Drowning Mona stays afloat

By Kevin Rothbauer

Try to ignore the advertising for Drowning Mona; the television commercials and print ads for the film fail to emphasize anything positive about it. At first glance, Drowning Mona looks like a mainstream comedy relying primarily on star power. In truth, it’s a quirky black comedy with a solid script and decent acting.

Set in the town of Verplanck, New York, the town’s absurdities are made clear from the start. For example, everyone in town drives a Yugo with a vanity plate (it’s explained early on). It is the presence of such oddities that makes the film enjoyable.

When town bitch Mona Dearly (a surprisingly evil Bette Midler) drives off a cliff into the Hudson River, everyone in Verplanck is a suspect, but no one, save Police Chief Wyatt Rash (Danny DeVito), is too concerned. As Rash conducts his investigation, we learn why Dearly and her family were so despised in the community.

DeVito, even though he doesn’t get the film’s juiciest scenes, is notable for his portrayal of the town’s least eccentric citizen. Through his investigation, Rash ties the film together and brings out the well-developed personalities of the other characters.

Casey Affleck plays a decent Bobby Calzone, Rash’s future son-in-law and Dearly’s son’s business partner. Bobby has the best reasons to off the entire Dearly family, but he appears too meek and not quite crazy enough to be a suspect, which is exactly what the script requires from him.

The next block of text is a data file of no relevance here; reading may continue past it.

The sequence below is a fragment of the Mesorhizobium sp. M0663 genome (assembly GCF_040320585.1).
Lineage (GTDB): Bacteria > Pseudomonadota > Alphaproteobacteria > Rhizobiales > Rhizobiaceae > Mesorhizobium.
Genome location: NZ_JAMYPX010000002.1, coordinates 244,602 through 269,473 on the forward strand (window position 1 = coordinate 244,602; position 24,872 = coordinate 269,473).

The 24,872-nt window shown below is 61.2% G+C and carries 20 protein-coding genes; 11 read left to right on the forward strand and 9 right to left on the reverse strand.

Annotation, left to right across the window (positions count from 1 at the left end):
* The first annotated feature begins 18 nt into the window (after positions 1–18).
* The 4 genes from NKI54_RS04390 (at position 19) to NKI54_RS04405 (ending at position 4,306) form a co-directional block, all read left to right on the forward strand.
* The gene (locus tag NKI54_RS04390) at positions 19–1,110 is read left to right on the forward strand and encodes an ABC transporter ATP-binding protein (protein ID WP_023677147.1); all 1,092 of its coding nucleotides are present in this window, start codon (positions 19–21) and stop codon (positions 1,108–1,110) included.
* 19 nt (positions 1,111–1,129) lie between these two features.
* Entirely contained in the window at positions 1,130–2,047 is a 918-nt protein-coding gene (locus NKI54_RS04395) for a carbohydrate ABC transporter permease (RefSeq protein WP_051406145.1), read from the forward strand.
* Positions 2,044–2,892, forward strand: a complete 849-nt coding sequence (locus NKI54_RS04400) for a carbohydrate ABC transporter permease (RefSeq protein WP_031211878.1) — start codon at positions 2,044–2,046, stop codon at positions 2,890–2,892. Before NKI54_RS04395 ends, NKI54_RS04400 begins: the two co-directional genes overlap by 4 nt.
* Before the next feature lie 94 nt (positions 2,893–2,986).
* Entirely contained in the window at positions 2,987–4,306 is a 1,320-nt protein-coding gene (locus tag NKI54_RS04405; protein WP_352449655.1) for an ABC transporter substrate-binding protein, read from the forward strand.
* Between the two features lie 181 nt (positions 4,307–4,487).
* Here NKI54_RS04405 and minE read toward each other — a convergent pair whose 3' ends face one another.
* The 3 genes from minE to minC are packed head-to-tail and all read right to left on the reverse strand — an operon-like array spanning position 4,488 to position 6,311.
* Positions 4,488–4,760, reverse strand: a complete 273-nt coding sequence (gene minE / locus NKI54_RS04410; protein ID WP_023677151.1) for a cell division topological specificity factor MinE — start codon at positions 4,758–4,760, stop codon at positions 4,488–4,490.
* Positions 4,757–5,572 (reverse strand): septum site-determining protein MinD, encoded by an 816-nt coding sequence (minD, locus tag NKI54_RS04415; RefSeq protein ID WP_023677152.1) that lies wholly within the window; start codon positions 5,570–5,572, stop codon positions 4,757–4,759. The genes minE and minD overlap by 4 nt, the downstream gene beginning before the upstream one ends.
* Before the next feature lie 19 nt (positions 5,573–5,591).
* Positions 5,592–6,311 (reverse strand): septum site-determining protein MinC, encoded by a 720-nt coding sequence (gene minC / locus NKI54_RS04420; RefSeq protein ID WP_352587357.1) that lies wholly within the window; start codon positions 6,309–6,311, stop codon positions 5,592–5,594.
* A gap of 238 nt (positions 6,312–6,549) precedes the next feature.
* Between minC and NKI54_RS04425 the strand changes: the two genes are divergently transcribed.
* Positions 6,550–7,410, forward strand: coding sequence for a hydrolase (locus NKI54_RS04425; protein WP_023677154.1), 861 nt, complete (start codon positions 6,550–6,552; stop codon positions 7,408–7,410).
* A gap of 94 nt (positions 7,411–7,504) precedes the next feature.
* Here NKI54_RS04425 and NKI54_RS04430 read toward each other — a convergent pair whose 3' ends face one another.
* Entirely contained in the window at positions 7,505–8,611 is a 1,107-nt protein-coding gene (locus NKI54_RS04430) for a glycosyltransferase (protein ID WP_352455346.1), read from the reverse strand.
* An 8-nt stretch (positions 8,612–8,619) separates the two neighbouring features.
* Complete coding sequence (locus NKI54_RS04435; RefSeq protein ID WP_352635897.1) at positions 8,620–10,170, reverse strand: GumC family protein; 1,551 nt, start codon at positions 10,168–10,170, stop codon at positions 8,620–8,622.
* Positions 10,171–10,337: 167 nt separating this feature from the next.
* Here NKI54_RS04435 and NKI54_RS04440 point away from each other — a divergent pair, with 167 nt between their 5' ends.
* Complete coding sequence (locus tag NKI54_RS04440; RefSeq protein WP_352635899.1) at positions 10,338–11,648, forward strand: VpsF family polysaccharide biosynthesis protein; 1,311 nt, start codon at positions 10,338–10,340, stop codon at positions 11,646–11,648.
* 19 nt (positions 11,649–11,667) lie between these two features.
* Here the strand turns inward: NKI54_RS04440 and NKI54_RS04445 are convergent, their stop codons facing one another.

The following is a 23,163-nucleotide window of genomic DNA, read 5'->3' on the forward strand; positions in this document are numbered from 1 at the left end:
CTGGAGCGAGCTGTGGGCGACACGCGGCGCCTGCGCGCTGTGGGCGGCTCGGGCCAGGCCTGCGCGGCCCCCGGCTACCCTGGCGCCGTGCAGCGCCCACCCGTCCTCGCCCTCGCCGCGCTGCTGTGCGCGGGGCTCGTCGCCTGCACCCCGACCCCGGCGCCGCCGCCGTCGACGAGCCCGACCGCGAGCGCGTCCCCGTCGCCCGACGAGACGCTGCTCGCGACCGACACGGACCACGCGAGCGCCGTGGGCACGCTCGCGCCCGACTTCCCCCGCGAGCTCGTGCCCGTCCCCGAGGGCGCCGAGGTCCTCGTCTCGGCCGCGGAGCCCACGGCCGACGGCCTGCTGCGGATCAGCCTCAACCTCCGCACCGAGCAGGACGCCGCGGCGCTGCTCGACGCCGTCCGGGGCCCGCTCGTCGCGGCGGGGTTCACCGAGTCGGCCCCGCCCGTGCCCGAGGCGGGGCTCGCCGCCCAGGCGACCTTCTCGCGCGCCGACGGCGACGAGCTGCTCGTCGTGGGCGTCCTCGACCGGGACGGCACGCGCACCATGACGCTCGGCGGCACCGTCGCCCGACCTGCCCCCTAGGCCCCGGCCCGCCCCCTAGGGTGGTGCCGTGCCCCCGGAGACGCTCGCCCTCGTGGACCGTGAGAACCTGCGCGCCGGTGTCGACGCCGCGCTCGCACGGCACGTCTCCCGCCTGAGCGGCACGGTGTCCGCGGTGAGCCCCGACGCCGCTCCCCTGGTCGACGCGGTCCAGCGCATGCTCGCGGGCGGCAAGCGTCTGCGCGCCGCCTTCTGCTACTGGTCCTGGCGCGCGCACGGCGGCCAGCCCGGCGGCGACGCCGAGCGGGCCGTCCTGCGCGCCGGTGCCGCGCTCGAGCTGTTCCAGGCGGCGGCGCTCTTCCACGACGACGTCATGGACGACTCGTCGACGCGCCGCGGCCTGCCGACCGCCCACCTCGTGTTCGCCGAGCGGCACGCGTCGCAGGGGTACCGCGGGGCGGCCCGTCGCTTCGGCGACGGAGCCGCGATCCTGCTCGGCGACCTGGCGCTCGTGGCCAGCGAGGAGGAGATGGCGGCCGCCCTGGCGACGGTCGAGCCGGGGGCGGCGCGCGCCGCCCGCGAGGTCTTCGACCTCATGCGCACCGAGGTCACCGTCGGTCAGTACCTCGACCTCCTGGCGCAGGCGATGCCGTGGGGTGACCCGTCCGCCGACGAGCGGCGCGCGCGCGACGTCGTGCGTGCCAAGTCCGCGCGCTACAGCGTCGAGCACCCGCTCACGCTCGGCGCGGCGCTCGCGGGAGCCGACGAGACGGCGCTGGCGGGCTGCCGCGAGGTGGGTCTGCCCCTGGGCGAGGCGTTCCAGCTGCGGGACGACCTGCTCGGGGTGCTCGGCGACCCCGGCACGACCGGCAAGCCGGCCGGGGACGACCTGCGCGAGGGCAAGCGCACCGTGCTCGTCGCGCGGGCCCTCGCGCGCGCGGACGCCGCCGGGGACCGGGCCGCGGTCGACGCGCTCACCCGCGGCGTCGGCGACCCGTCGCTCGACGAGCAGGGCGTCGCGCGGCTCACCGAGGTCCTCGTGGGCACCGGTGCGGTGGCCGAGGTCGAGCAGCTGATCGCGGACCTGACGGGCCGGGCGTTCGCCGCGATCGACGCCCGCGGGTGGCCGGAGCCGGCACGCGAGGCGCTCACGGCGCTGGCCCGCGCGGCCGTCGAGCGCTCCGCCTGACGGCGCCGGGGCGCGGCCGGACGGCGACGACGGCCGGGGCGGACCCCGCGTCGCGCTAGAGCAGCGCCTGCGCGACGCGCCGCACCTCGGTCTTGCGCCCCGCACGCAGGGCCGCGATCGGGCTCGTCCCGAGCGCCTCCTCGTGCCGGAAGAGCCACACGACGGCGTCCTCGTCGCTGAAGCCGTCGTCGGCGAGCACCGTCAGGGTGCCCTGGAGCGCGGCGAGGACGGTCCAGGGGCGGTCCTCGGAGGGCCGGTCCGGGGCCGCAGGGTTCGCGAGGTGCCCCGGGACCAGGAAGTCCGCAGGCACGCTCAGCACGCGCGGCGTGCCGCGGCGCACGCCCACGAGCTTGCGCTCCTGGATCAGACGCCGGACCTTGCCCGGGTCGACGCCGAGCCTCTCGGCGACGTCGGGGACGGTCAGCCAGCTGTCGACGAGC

Other community members include white-trash waitress Rona Mace (Carrie fisher), Bobby’s nervous fianceè Ellen Rash (Neve Campbell) and pornographic undertaker Cubby (Will Ferrell). Ferrell’s portrayal of Cubby could be thought of as a weak link in the film, but on the other hand, Ferrell might have the unreadable character down perfectly.

The quirks and performances make the movie watchable, but you might solve the case before Chief Rash does, which will make the last 20 minutes a little tough to sit through.

The ending isn’t altogether unsatisfying, however, so once you’ve paid for the ticket, you might as well sit through the rest of the movie.

If you’re still not convinced, imagine a slightly more mainstream-oriented Coen Brothers film, and let Bette Midler put Beaches aside for a while.

Drowning Mona opens Mar. 4.

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